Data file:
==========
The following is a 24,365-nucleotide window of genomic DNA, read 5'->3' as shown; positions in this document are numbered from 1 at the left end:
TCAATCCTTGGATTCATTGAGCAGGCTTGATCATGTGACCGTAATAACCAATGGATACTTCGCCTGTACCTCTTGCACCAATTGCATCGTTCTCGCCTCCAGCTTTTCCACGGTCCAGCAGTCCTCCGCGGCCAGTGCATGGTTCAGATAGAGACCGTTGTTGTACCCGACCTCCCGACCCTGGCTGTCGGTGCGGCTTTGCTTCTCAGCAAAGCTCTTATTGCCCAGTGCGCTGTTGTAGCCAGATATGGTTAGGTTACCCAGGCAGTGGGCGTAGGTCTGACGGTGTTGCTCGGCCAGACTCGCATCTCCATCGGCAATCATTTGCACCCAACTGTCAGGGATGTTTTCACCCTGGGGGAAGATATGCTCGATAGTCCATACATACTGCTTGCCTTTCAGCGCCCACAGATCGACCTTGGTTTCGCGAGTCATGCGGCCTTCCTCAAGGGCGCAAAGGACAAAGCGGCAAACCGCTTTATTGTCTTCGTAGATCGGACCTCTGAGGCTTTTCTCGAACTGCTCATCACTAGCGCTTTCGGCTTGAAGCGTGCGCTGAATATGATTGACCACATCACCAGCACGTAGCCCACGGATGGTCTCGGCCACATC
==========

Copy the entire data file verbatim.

The following is a 24,365-nucleotide window of genomic DNA, read 5'->3' as shown; positions in this document are numbered from 1 at the left end:
TCAATCCTTGGATTCATTGAGCAGGCTTGATCATGTGACCGTAATAACCAATGGATACTTCGCCTGTACCTCTTGCACCAATTGCATCGTTCTCGCCTCCAGCTTTTCCACGGTCCAGCAGTCCTCCGCGGCCAGTGCATGGTTCAGATAGAGACCGTTGTTGTACCCGACCTCCCGACCCTGGCTGTCGGTGCGGCTTTGCTTCTCAGCAAAGCTCTTATTGCCCAGTGCGCTGTTGTAGCCAGATATGGTTAGGTTACCCAGGCAGTGGGCGTAGGTCTGACGGTGTTGCTCGGCCAGACTCGCATCTCCATCGGCAATCATTTGCACCCAACTGTCAGGGATGTTTTCACCCTGGGGGAAGATATGCTCGATAGTCCATACATACTGCTTGCCTTTCAGCGCCCACAGATCGACCTTGGTTTCGCGAGTCATGCGGCCTTCCTCAAGGGCGCAAAGGACAAAGCGGCAAACCGCTTTATTGTCTTCGTAGATCGGACCTCTGAGGCTTTTCTCGAACTGCTCATCACTAGCGCTTTCGGCTTGAAGCGTGCGCTGAATATGATTGACCACATCACCAGCACGTAGCCCACGGATGGTCTCGGCCACATC